The blade magazine 18 has a rotatable body with two main parts 46, 48. The first part 46 has a hub-like end portion 50 with a series of radially and longitudinal extending circumferentially spaced slot-forming finger members 52. The finger members 52 extend in a longitudinal direction from the end portion 50 to the opposite end 54 of the first part 46. The finger member 52 extend longitudinally beyond the hub-like end portion 50 and their free ends form the opposite end 54 of the first magazine part 46. The second part 48 has a hub-like end portion 56 with a series of radially and longitudinal extending circumferentially spaced second slot-forming finger members 58 which extend in a longitudinal direction from the end portion 56 to the opposite end 60 of the second part 48. The finger members 58 extend longitudinally beyond the hub-like end portion 56 and their free ends form the opposite end 60 of the second magazine part 48. The first and second finger member 52, 58 each have a groove 61 midway along their radially outer surface, the groove 61 extending in a circumferential direction.
The first magazine part 46 is assembled with the second part 48 by longitudinal movement of the first finger members 52 between the second finger members 58 to produce a blade receiving slot 20 between each adjacent pair of first and second finger members 52, 58. During assembly, the end portions of the finger members 52 of the first magazine part 46 slide over and are supported by the hub-like end portion 56 of the second magazine part 48. Similarly, the end portions of the second finger member 58 of the second magazine part 48 slide over and are supported by the hub-like end portion 50 of the first magazine part 46. When the magazine 18 is fully assembled in this manner, the hub-like end portion 50 of the first magazine part 46 abuts the hub-like end portion 56 of the second magazine part 48, as shown in FIG. 6, and the circumferentially extending groove 61 in the finger members 52, 58 form a substantially continuous circumferential groove around the magazine 18 i.e. interrupted by the slots 20, see FIG. 5.
The assembly of the magazine is completed by a blade-retaining ring 62, the ring 62 having a circumferential gap 64. The ring 62 is slid along the two assembled magazine parts 46, 48 from one end thereof until the ring 62 snaps into the circumferentially extending groove 60. The blades 22 are then loaded one at a time into the respective slots 20, with the blade-retaining ring 62 being moved around to position the gap 64 in alignment with the slot 20 into which a blade 22 is to be loaded.
As can be seen from FIG. 5, the circumferential width of the gap 64 in the blade-retaining ring 62 is equal to the spacing between the blade-receiving slots 20. A blade 22 is located in each slot 20 except one, namely the upper slot 20 in FIG. 5. The upper end of each blade 22 projects slightly above the circumferential periphery of the magazine 18 and the retaining ring 62 passes through the circular recesses 40 in each blade 22, thereby holding the blades 22 in the slots 20 with their lower cutting edges 24 slightly spaced from the hub-like end portion 50, 56 of the first and second magazine parts 46, 48.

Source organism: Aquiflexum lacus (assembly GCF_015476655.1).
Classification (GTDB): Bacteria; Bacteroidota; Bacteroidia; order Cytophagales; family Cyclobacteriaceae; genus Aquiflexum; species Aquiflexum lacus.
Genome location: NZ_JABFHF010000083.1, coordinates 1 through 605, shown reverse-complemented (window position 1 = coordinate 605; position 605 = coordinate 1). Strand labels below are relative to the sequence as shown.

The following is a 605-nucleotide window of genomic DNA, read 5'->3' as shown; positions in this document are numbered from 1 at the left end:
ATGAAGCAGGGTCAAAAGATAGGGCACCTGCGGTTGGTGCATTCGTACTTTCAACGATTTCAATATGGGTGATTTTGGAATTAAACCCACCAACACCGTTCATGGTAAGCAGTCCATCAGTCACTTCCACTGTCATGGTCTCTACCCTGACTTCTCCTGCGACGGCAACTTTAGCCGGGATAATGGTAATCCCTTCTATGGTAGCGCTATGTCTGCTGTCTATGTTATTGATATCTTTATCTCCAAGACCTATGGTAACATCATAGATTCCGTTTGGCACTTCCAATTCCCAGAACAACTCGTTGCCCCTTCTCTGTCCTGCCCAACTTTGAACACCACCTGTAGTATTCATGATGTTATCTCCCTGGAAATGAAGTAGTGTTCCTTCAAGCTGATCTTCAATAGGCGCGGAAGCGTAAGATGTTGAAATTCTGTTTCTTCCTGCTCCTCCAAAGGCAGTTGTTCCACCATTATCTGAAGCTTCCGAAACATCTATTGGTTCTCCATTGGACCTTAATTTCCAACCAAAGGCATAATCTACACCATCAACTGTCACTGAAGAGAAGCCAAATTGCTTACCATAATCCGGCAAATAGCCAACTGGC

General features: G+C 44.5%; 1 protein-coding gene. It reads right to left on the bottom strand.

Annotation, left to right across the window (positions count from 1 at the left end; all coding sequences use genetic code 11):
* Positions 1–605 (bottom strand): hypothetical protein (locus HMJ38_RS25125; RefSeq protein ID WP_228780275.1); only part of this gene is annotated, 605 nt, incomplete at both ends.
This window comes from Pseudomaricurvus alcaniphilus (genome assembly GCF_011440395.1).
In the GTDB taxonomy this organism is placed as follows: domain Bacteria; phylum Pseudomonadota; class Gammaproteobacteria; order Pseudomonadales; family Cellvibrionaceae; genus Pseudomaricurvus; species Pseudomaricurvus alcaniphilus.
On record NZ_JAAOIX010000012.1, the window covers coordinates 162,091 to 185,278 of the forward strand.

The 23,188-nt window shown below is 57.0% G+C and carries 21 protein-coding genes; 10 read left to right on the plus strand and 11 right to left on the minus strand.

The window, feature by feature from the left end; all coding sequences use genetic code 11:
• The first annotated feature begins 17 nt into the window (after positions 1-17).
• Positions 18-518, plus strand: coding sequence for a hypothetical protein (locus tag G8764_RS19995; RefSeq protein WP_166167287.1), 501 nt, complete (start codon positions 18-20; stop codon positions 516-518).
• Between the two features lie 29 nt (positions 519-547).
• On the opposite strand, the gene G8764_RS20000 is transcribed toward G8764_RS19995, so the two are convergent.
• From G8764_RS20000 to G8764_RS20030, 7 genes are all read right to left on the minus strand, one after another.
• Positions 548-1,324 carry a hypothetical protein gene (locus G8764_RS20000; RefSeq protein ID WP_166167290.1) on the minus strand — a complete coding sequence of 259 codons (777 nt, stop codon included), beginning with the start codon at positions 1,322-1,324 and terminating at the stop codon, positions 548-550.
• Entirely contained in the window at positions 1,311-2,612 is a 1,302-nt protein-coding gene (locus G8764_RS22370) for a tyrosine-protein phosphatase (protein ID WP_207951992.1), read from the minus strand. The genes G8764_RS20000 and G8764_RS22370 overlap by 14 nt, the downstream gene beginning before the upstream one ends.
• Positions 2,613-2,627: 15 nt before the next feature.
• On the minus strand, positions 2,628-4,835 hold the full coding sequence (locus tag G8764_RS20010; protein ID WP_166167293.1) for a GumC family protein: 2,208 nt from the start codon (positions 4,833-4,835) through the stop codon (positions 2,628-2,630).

Each hub-like end portion 50, 56 has a longitudinally projecting stub shaft 66, 68 respectively of square section, and the blade-retaining ring 62 has a radially outwardly projecting retainer 70 a position diametrically opposite the circumferential gap 64. The purpose of the stub shaft 66, 68 and the retainer 70 will be described later.
The housing 12 is formed in two longitudinally separable portions 72, 74, as most clearly shown in FIG. 2. The housing portion 72, 74 have interlocking engagement adjacent the front end 14 of the housing 12, see FIGS. 2 and 3. As shown, the interlocking engagement is provided by a tongue and groove type connection, with the housing portion 72 providing a tongue 76 and the housing portion 74 having a groove 78. To assemble the two housing portions 72, 74, the tongue 76 on the housing portion 72 is slid in to the groove 78 in the housing portion 74 from the rear end of the groove 78. Except for the tongue and groove formation 76, 78, the two housing portions 72, 74 are mirror images of each other.
The rear ends of the housing portions 72, 74 have external screw-threads 80, 82 respectively which combine to receive an internally threaded securing ring 84 which screws into engagement with the screw threads 80, 82 to secure the rear ends of the housing portions 72, 74 together.
The securing ring 84 has a rear end cap 86 rotatably secured thereto, the end cap 86 having an annular shoulder 88 which snaps in to the rear end of securing ring 84 to effect the rotatable securing of the end cap 86 to the securing ring 84.
The end cap 86 has a circumferential groove 90 rearwardly of the shoulder 88 which receives a tab 92 formed in securing ring 84. The circumferential groove 90 has detent slots 94 in its bottom surface, numbered as indicated in FIG. 2. The lower surface of the tab 92 on the securing ring 84 has a pip 96 (see FIG. 4) projecting downwardly therefrom. The pip 96 is engageable in the slots 94 in the end cap groove 90 to positively locate the end cap 86 in predetermined rotary positions relative to the securing ring 84 for a purpose which will be described later.